Bureaucratic delays are endemic to all three (high tech) 'Make' projects offered to private players over a decade ago. Incidentally, 'Make' projects go a step beyond even the government's Make in India flagship mission because here the MoD funds research and creates proprietary defence systems. The Rs 70,000 crore Battlefield Management System (BMS)-meant to seamlessly link all of the army's formations; armour, artillery and infantry-has been shelved because of lack of funds. The Rs 18,000 crore Tactical Communication Systems (TCS)-which will provide communication links for offensive formations when they are in enemy territory-has been pending a decision at the last stage, the Cabinet Committee on Security, since last year. And the FICV is yet to get to even the project development phase. The first attempt failed in 2012 because of what the army terms 'perceived inconsistencies in the evaluation of EoI responses between the IPMT and Acquisition Wing'. The MoD scrapped the process saying it would restart it in nine months. It was three years before the project was restarted in 2015. The current impasse will delay the project by another three years.
The FICV project was conceived over a decade ago as a silver bullet to attack a convergence of multiple concerns. The armed forces wanted to replace vast quantities of their Soviet-era military hardware, India Inc wanted a greater share of military hardware production in what was and still remains a DPSU monopoly, and the political establishment wanted to deflect embarrassing headlines of India becoming the world's largest arms importer. Nothing, it would seem, has changed over the years except the estimated project costs-from an estimated Rs 26,000 crore in 2009, to over Rs 60,000 crore today. It is one of the single largest defence contracts but not headed in any particular direction. On March 13, the Stockholm Institute of Peace Research International in its annual report said that India was the world's largest weapons importer, accounting for 12 per cent of all global arms transfers between 2007 and 2017.
The government's Make in India initiative for the defence industry has not taken off for a variety of reasons-the biggest of which is the inability to launch high-profile indigenous projects like the FICV, BMS and TCS.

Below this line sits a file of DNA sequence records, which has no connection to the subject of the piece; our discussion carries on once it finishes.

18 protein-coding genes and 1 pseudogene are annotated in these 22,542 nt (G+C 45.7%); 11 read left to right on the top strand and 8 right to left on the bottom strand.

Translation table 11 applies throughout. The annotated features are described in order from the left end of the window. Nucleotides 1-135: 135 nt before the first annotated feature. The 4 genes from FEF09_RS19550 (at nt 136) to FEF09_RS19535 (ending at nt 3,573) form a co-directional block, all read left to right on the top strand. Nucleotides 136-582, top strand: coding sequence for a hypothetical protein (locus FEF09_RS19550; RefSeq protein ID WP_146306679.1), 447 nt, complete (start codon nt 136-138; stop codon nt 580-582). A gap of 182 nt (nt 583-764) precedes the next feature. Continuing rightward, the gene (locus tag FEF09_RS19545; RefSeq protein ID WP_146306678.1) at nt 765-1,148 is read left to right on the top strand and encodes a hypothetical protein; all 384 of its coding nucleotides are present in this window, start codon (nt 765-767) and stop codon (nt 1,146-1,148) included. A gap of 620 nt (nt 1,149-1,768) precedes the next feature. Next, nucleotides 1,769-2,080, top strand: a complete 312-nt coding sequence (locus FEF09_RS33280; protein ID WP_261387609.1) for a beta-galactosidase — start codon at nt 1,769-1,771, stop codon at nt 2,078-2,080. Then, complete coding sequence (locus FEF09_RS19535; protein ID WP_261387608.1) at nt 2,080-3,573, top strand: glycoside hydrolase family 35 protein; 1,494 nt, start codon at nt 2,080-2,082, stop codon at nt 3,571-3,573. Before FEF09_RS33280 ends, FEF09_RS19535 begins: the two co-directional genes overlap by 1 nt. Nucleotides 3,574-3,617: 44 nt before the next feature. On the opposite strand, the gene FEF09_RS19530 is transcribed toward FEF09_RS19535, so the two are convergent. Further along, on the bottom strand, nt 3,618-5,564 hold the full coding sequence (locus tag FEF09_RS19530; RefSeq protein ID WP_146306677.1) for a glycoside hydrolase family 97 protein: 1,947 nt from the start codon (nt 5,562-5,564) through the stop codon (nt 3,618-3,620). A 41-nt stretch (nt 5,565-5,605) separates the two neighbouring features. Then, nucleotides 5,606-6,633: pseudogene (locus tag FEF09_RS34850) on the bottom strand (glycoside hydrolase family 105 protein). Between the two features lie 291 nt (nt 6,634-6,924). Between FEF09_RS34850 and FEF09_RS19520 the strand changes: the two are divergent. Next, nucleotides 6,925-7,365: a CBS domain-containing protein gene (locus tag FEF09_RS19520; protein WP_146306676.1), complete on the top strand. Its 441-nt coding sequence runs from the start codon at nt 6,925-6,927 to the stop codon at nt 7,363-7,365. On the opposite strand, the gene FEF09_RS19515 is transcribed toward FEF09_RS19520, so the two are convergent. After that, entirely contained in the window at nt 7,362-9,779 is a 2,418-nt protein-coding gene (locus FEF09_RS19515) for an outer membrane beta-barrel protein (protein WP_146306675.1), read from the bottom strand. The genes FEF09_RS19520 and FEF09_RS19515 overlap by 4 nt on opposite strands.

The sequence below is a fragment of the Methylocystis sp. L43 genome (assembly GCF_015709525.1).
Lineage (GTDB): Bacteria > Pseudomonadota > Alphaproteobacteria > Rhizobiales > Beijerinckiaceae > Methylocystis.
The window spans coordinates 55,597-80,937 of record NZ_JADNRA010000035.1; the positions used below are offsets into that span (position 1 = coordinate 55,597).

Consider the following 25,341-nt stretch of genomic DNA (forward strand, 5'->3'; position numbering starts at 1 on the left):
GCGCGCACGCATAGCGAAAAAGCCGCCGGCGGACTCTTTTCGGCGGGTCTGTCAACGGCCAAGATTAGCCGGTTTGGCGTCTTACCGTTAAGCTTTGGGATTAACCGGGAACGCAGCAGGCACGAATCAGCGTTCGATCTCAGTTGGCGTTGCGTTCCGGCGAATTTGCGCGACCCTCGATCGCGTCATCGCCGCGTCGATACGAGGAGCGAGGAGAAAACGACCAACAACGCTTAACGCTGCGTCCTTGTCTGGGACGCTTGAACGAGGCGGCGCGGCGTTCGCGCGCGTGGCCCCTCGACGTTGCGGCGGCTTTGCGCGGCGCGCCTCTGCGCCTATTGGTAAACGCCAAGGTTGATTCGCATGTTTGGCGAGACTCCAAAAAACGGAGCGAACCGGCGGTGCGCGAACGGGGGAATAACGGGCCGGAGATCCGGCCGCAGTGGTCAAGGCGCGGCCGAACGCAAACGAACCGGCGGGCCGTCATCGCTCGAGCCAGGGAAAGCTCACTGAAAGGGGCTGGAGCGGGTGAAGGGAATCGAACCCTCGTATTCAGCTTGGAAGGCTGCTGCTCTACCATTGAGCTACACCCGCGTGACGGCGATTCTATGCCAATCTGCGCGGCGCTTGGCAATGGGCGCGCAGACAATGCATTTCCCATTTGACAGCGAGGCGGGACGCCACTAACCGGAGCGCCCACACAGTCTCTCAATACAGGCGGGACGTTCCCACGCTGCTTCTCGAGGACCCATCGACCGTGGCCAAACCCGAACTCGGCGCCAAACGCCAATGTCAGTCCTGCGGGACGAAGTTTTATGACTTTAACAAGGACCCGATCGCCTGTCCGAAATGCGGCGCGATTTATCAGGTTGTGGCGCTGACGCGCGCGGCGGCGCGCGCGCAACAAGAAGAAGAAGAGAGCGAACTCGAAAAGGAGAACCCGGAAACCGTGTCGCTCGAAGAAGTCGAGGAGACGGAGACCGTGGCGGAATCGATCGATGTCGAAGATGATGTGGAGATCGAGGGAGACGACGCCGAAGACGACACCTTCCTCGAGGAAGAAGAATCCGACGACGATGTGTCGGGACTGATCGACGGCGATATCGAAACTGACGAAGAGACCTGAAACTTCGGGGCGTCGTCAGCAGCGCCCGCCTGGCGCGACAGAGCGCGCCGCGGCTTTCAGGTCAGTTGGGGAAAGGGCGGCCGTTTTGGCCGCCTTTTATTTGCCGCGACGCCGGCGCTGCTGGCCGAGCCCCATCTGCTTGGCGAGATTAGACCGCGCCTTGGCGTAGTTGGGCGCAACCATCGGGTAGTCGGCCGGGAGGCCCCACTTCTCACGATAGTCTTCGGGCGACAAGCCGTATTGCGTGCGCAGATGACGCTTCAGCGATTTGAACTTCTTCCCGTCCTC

The downstream effect of this project on Indian industry is enormous-one private sector manufacturer compares its potential to what Maruti did for the automotive industry in the 1980s-create an ecosystem which resulted in the Indian automobile boom. Based on the rough parameters indicated by the army, each FICV is to cost between Rs 20 and 30 crore. Close to 60 per cent of this value will be sourced from the local industry, project developers say. Even major imported components like the engine and transmission, which account for the 40 per cent import component, can eventually be produced within the country. So far, however, this paperbound FICV is a test case of the premise that in India, sometimes, the challenges to make arms indigenously are bureaucratic rather than financial or technological.
 

Himanshu

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Dec 3, 2017
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indopacfront.blogspot.com
Future shock: Futuristic Infantry Combat Vehicle still seems a distant dream

For more than a decade now, the project to build an armoured vehicle for Indian soldiers has pinballed through South Block's bureaucratic maze like a driverless car. Since 2009, the Rs 60,000 crore Futuristic Infantry Combat Vehicle (FICV) project has been launched twice, each time with great promise, but sputtered and stalled even before the steel to build the first prototype had been cut.
The ICVs are tracked armoured vehicles which carry mechanised infantry into the battle. They are not only armour-protected but also equipped with a cannon, anti-tank missiles and a heavy machine gun to support the dismounted infantry.
The FICV project, however, hasn't crossed its first battlefield yet: the bureaucracy. The project was started in 2009, scrapped in 2012, resurrected in 2015, and, as of March 2018, awaits a nod from the MoD's Defence Production Board (DPB). The DPB is yet to decide development agencies (DAs) or select two from the five private sector firms that have submitted bids and are eligible to build two separate FICV prototypes in collaboration with the state-owned Ordnance Factory Board (OFB).
The MoD invited 10 firms, six companies responded to the ministry's expression of interest (EoI) in 2015: L and T, Mahindra and Mahindra, Pipavav Defence, OFB and consortiums of Tata Power SED-Titagarh Wagons and Tata Motors Ltd, and Bharat Forge Ltd. Last November, the MoD shortlisted five firms. Three meetings of the DPB have taken place since then-in September, November and March this year-but the two firms are yet to be finalised. The project remains where it was: yet to start.